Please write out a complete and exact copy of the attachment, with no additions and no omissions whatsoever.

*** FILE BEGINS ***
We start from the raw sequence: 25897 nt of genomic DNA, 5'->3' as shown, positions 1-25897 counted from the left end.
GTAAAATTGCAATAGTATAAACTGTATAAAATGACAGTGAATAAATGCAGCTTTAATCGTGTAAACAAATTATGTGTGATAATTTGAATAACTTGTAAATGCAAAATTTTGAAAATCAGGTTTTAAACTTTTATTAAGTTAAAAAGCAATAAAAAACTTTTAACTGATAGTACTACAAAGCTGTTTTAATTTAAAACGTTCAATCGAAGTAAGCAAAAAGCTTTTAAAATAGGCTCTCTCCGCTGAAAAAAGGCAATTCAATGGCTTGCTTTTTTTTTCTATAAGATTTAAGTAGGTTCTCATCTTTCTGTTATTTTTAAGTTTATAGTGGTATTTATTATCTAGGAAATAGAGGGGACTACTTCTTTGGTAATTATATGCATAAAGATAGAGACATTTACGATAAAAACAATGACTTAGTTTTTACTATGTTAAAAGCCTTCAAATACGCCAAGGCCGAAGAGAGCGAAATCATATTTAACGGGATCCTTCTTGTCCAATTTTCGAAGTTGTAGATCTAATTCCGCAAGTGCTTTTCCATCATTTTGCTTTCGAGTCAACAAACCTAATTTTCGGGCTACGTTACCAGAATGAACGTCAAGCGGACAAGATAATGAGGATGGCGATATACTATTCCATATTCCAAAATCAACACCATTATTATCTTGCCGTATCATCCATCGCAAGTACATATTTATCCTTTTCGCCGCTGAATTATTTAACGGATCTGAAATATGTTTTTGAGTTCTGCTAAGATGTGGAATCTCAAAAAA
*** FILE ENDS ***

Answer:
We start from the raw sequence: 25897 nt of genomic DNA, 5'->3' as shown, positions 1-25897 counted from the left end.
GTAAAATTGCAATAGTATAAACTGTATAAAATGACAGTGAATAAATGCAGCTTTAATCGTGTAAACAAATTATGTGTGATAATTTGAATAACTTGTAAATGCAAAATTTTGAAAATCAGGTTTTAAACTTTTATTAAGTTAAAAAGCAATAAAAAACTTTTAACTGATAGTACTACAAAGCTGTTTTAATTTAAAACGTTCAATCGAAGTAAGCAAAAAGCTTTTAAAATAGGCTCTCTCCGCTGAAAAAAGGCAATTCAATGGCTTGCTTTTTTTTTCTATAAGATTTAAGTAGGTTCTCATCTTTCTGTTATTTTTAAGTTTATAGTGGTATTTATTATCTAGGAAATAGAGGGGACTACTTCTTTGGTAATTATATGCATAAAGATAGAGACATTTACGATAAAAACAATGACTTAGTTTTTACTATGTTAAAAGCCTTCAAATACGCCAAGGCCGAAGAGAGCGAAATCATATTTAACGGGATCCTTCTTGTCCAATTTTCGAAGTTGTAGATCTAATTCCGCAAGTGCTTTTCCATCATTTTGCTTTCGAGTCAACAAACCTAATTTTCGGGCTACGTTACCAGAATGAACGTCAAGCGGACAAGATAATGAGGATGGCGATATACTATTCCATATTCCAAAATCAACACCATTATTATCTTGCCGTATCATCCATCGCAAGTACATATTTATCCTTTTCGCCGCTGAATTATTTAACGGATCTGAAATATGTTTTTGAGTTCTGCTAAGATGTGGAATCTCAAAAAA